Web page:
RESEARCH: Larks and Owls – Chronotypes: early riser or late to bed?

The lark – a small diurnal songbird – rises early and is active during the day, whereas the owl – a large nocturnal bird – is active at night.

Psychology Today has documented a recent study on chronotypes – whether a person is a morning person (up with the lark) or a late night person (to bed with the owl) and who they attract as partners.

Many studies have been previously conducted on personality traits, but there has been limited studies on chronotypes. Chronotypical behaviour is a preference for rising early or going to bed late. Morning people are called larks (and they reach peak performance early in the day) and late night people are called owls (who perform well in the afternoon or evening).

However, there is a continuum, with most people clustering around the middle – a neutral chronotype.

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Rufous-Naped Lark

The Rufous-Naped Lark (Mirafra africana) is a short-tailed bird from Africa.

The Rufous-Naped Lark has rufous (red-brown) wings and back of neck. Its body is brown with contrasting dark streaks. It has a cream-coloured underbelly. It eyes are hazel brown with a creamy-buff eyebrow. Its beak is blackish to pinkish with a straight lower beak, and longish, curved upper beak. Its tail is dark-brown. Its feet are pink to pink-brown.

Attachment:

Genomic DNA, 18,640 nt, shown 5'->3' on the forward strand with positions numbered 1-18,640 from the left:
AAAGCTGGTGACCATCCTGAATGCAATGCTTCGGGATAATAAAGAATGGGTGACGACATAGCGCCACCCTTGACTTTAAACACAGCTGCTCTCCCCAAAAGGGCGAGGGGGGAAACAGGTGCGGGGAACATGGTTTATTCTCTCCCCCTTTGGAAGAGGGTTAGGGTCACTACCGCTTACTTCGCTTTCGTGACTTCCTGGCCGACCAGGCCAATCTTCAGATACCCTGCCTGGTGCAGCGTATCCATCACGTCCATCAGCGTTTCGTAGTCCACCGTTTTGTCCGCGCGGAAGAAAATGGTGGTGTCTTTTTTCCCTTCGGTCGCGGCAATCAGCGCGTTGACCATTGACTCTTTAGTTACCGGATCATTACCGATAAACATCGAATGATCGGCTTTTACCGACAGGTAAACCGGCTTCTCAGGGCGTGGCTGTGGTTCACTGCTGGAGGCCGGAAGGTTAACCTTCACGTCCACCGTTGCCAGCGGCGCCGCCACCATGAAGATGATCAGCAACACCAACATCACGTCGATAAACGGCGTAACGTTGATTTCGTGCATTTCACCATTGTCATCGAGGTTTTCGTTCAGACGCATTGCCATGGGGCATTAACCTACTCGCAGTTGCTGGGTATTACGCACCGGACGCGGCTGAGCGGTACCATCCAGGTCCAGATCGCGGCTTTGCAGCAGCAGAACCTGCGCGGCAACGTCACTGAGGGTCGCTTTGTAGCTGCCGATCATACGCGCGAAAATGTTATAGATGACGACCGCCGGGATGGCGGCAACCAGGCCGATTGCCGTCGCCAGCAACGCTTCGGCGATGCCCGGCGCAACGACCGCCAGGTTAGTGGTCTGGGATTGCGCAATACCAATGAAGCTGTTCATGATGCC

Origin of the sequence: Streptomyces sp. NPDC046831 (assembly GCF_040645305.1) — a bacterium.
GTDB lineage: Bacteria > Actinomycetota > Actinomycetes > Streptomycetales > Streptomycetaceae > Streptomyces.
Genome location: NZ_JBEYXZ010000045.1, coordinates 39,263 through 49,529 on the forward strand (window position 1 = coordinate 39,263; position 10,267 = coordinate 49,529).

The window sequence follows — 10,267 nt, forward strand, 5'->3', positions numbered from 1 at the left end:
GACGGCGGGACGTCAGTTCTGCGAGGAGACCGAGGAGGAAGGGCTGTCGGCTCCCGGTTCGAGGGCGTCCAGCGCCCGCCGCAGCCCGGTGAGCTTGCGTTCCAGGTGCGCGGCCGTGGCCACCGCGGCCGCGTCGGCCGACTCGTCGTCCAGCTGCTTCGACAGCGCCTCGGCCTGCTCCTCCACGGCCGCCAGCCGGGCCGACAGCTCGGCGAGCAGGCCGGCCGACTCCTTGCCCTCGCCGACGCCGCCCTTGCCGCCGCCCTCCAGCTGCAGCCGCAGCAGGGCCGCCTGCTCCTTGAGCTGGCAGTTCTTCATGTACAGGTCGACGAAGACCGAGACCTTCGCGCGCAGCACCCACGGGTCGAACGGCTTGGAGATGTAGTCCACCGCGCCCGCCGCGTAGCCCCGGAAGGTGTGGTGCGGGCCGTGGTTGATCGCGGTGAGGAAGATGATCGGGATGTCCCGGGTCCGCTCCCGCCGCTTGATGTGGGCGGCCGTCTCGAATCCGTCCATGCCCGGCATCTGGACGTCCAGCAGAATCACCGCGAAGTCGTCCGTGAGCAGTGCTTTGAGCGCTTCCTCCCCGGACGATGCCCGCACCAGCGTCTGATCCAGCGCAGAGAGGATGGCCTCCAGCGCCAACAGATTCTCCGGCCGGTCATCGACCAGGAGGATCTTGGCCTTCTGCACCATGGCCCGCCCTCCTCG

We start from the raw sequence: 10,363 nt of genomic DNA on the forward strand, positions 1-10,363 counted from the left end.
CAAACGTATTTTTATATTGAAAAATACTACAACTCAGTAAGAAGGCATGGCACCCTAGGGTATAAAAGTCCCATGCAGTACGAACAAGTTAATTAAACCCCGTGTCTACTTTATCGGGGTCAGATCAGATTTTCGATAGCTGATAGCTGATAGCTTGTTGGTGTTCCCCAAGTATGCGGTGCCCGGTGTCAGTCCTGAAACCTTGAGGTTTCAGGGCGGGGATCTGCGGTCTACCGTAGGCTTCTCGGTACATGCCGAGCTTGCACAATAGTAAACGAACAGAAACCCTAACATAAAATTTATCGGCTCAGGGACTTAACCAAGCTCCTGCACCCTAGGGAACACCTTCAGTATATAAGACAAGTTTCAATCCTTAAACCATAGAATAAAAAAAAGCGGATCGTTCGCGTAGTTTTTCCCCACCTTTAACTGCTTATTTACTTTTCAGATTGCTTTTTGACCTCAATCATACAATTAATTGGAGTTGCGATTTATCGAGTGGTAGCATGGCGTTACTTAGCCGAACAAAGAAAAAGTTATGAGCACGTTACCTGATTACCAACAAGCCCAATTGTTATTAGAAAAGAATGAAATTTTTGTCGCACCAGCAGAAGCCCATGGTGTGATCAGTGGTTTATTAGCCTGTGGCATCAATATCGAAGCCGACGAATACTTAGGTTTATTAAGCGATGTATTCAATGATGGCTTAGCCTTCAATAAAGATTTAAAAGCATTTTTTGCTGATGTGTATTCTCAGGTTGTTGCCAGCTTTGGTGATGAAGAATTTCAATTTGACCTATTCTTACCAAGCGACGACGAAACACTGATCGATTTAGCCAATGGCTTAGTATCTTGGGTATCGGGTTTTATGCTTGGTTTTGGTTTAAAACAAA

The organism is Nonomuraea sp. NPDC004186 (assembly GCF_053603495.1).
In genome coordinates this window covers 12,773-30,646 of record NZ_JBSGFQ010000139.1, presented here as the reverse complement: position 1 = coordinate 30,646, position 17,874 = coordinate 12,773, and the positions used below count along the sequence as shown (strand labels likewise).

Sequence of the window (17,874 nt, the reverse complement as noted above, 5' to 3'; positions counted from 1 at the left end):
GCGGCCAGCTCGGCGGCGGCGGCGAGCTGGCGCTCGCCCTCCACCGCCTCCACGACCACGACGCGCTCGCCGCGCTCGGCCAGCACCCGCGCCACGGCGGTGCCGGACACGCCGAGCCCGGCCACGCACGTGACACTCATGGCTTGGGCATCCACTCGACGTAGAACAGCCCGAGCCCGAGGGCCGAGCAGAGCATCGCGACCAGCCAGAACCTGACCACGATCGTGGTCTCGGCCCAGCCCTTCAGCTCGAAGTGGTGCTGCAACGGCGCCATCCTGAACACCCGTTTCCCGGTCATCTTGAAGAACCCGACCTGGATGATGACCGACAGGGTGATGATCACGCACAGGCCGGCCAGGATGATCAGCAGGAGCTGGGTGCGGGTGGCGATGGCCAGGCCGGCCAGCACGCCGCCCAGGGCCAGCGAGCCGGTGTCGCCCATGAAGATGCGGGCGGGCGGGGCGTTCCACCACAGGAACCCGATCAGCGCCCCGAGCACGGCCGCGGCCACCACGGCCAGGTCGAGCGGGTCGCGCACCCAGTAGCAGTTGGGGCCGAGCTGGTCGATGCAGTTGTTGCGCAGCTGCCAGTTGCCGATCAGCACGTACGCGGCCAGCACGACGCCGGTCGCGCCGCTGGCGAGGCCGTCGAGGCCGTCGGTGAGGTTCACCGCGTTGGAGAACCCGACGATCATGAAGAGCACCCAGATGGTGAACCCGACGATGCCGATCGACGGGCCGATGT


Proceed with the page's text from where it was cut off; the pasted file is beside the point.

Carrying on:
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Kenyan Red-Capped Lark

The Kenyan Red-Capped Lark (Calandrella cinerea williamsi) is a small African songbird. The African Red-Capped Lark (Calandrella cinerea) is found in southern and eastern Africa, with the Kenyan Red-Capped Lark localized to western Kenya (Calandrella cinerea saturatior) and central Kenya (Calandrella cinerea williamsi).

The Red-Capped Lark is streaky grey-brown with a rufous (red-brown) cap. It has white underparts and red shoulders. Young larks lack the red cap and red shoulders.

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